International

Biden’s China strategy cannot work with weapons alone


Whatever Russia does in Ukraine, the China threat is still Joe Biden’s priority — he has made that plain. What he is reluctant to broadcast, however, is that America is approaching the China duel with one arm tied behind its back. The US is happy to boost its military budget, send more ships to the South China Sea and launch nuclear submarine deals with Australia. Perish the thought, however, of taking serious economic initiatives with the world’s most dynamic region.

The stark imbalance of Biden’s China policy will come to the fore this week when he visits South Korea and Japan. It follows Biden’s summit last week with Asean leaders, the south-east Asian group, where the US announced a modest $150mn fund for maritime security, clean energy and anti-corruption initiatives. This nugatory wishlist amounts to a few days of Chinese investment in its Belt and Road Initiative — or about two hours’ worth of Pentagon spending.

The asymmetry of Biden’s China policy increases the danger of what everyone fears — a conflict with China. A superpower that is happy to discuss military aid and weapons, but reluctant to talk of trade and investment, is telling both partners and foes that it speaks just one language. This makes it likelier that a focus on military alliances will drive out other kinds of diplomacy with some chance of reducing US-China tensions. The most obvious of these would be a summit between Biden and Xi Jinping, which is not on the horizon.

The war in Ukraine has sharpened the rhetorical imbalance of America’s Indo-Pacific strategy. Before Vladimir Putin’s invasion, Japan would still have been keen to explore some way to revive US membership of the CPTPP — the renamed Trans-Pacific Partnership, which the US left under Donald Trump. Instead, given Putin’s sabre-rattling, Japan is seriously debating whether it should become a nuclear weapons power. North Korea is threatening to conduct a nuclear test while Biden is in the region, which means the same conversation is also happening in South Korea. Biden will have to reassure both allies that America’s nuclear umbrella is still enough. China’s wolf warrior diplomacy is making his job harder.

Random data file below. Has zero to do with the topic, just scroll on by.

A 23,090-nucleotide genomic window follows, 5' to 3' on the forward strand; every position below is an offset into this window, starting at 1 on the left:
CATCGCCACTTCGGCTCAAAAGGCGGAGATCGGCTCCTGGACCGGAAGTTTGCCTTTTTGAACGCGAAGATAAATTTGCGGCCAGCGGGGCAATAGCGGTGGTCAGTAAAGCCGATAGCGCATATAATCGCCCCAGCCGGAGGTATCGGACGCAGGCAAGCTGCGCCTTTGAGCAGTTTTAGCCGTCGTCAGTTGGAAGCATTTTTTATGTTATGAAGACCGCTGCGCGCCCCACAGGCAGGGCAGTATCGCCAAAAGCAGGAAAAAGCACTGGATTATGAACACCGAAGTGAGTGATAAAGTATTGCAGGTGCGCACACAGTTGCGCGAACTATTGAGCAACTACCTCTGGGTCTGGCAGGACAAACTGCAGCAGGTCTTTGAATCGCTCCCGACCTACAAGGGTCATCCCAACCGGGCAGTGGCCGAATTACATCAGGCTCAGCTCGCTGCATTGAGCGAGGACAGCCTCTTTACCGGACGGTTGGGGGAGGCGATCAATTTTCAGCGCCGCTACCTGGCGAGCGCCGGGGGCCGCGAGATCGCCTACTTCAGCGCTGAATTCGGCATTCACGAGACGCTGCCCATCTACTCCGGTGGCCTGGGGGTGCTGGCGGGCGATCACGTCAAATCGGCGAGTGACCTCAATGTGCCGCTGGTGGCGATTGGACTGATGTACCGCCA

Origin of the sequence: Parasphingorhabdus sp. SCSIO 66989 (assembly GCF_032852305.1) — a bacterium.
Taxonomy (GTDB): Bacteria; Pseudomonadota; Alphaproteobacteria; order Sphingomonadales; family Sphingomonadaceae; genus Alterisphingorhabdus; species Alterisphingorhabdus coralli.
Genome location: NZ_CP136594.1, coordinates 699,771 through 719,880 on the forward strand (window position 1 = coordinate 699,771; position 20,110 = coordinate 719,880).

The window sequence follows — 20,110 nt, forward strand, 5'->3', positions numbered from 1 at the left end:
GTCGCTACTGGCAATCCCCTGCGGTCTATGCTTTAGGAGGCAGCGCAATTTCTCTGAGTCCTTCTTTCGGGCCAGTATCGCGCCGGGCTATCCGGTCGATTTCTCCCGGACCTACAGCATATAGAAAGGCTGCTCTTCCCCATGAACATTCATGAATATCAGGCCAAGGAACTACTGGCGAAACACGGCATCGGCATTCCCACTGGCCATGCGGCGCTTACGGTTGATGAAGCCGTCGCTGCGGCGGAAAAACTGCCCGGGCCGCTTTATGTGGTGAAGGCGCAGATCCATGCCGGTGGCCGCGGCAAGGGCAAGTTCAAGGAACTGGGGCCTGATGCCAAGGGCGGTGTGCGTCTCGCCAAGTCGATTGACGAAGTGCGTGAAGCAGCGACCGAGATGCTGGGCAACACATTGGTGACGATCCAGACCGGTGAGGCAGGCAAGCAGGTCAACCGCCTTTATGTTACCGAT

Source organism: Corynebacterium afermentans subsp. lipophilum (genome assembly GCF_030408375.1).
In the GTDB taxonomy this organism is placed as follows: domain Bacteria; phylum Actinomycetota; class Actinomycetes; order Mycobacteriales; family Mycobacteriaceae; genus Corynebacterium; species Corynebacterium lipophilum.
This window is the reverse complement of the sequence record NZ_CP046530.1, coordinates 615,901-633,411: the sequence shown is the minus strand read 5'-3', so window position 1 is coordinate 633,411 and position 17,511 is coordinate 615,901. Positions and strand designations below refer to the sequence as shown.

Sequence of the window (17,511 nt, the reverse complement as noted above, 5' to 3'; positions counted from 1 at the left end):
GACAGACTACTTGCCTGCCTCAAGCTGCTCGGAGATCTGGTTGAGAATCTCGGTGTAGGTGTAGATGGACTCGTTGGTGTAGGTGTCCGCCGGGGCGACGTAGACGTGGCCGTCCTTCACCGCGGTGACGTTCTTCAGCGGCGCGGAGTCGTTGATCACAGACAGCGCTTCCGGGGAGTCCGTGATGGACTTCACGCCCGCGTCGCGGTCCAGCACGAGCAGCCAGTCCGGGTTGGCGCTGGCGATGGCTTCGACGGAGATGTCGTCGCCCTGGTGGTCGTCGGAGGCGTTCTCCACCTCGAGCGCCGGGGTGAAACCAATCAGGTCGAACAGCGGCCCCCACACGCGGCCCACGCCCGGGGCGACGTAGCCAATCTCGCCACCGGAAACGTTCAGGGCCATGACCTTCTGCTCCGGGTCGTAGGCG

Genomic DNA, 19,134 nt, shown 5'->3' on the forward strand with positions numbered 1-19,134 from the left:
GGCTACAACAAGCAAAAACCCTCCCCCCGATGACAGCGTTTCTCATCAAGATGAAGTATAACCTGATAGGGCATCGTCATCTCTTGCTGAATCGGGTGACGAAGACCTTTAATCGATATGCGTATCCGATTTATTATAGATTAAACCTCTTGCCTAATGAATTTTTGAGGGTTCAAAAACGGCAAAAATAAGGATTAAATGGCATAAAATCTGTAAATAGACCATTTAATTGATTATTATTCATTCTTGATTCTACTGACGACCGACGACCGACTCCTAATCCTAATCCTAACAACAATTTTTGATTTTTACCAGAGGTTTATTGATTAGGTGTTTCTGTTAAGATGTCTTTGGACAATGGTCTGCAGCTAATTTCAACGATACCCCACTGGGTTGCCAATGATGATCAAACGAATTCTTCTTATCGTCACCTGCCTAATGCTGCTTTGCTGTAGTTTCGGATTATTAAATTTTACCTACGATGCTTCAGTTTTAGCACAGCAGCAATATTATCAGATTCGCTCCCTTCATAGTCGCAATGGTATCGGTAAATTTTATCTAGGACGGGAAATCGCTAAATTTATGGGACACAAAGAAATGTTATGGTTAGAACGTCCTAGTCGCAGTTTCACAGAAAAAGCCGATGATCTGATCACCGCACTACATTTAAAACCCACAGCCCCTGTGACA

Biden’s China containment strategy carries two risks. The first is that it is unlikely to work. In the past three months, the US has shown it can decouple a big economy — Russia’s — from the global system at lightning speed. This is an awesome display of power that has caused even friends, such as India, to think about ways of insuring themselves against US extraterritorial wrath. America’s willingness to use the dollar to punish wrongdoers is matched only by its shyness in giving its Asian partners what they most crave — access to the US market. Biden’s recently launched Indo-Pacific economic framework is certainly better than nothing but it rules out market access. The US Treasury is now talking about “friend-shoring” — confining global supply chains to friendly networks. But it is unclear how the US defines “friends”. That is unsettling to most of America’s Asian partners, few of which are democracies.

The world is also in the dark about what America means by “decoupling” from China. Decoupling has joined the Washington lexicon but the Biden administration has not come close to defining its extent. In the maximal version, it would mean splitting the global economy, which would force America’s partners to choose between the US and China. Not even Taiwan, whose prosperity is built on integration with China, wants to have to make that choice. An effective US Indo-Pacific strategy would let partners deal with both, but balance China by stepping up US trade and investment. The IPEF’s promise of common digital standards and help on clean energy is no substitute.

The second risk is that Biden’s military-dominated China strategy could become self-fulfilling. All of this is explainable in the context of US politics. America made a rash bet that China’s accession to the World Trade Organization in 2001 would lead to China’s compliance with global economic rules and even its eventual democratisation. The move was an act of faith rather than calculation. Biden is now riding the backlash, which says that trade with China will strengthen Xi’s autocracy: the opposite of the view it replaced. Both theories are simplistic. But the latest one is geopolitically dangerous.

The world is neither a zero-sum game, as today’s fashion holds, nor is it positive sum, as the Washington consensus once believed. The world is what its leading actors choose it to be by their actions. It would be odd if Biden, of all people, were to place most of America’s chips on the Pentagon.

edward.luce@ft.com



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